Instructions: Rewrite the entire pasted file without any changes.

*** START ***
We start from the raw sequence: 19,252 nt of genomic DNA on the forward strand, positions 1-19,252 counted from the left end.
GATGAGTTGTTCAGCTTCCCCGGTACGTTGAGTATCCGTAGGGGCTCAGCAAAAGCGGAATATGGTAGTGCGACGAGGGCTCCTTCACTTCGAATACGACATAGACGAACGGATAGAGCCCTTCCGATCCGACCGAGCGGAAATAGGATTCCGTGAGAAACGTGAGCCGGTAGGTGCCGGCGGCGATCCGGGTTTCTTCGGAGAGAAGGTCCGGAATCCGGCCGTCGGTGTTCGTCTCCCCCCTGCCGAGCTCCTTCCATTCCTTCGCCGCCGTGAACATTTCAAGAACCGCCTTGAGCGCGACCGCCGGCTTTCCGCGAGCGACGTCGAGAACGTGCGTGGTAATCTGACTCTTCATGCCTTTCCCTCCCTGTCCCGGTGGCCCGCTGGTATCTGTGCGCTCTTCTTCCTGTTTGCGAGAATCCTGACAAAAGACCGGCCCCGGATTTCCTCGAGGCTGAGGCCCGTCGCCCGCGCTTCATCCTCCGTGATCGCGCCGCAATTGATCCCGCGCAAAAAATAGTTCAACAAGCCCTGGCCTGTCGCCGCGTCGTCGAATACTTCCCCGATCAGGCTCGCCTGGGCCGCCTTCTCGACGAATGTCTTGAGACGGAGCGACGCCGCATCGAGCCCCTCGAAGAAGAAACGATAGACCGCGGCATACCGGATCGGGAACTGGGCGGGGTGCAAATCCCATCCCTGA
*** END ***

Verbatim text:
We start from the raw sequence: 19,252 nt of genomic DNA on the forward strand, positions 1-19,252 counted from the left end.
GATGAGTTGTTCAGCTTCCCCGGTACGTTGAGTATCCGTAGGGGCTCAGCAAAAGCGGAATATGGTAGTGCGACGAGGGCTCCTTCACTTCGAATACGACATAGACGAACGGATAGAGCCCTTCCGATCCGACCGAGCGGAAATAGGATTCCGTGAGAAACGTGAGCCGGTAGGTGCCGGCGGCGATCCGGGTTTCTTCGGAGAGAAGGTCCGGAATCCGGCCGTCGGTGTTCGTCTCCCCCCTGCCGAGCTCCTTCCATTCCTTCGCCGCCGTGAACATTTCAAGAACCGCCTTGAGCGCGACCGCCGGCTTTCCGCGAGCGACGTCGAGAACGTGCGTGGTAATCTGACTCTTCATGCCTTTCCCTCCCTGTCCCGGTGGCCCGCTGGTATCTGTGCGCTCTTCTTCCTGTTTGCGAGAATCCTGACAAAAGACCGGCCCCGGATTTCCTCGAGGCTGAGGCCCGTCGCCCGCGCTTCATCCTCCGTGATCGCGCCGCAATTGATCCCGCGCAAAAAATAGTTCAACAAGCCCTGGCCTGTCGCCGCGTCGTCGAATACTTCCCCGATCAGGCTCGCCTGGGCCGCCTTCTCGACGAATGTCTTGAGACGGAGCGACGCCGCATCGAGCCCCTCGAAGAAGAAACGATAGACCGCGGCATACCGGATCGGGAACTGGGCGGGGTGCAAATCCCATCCCTGA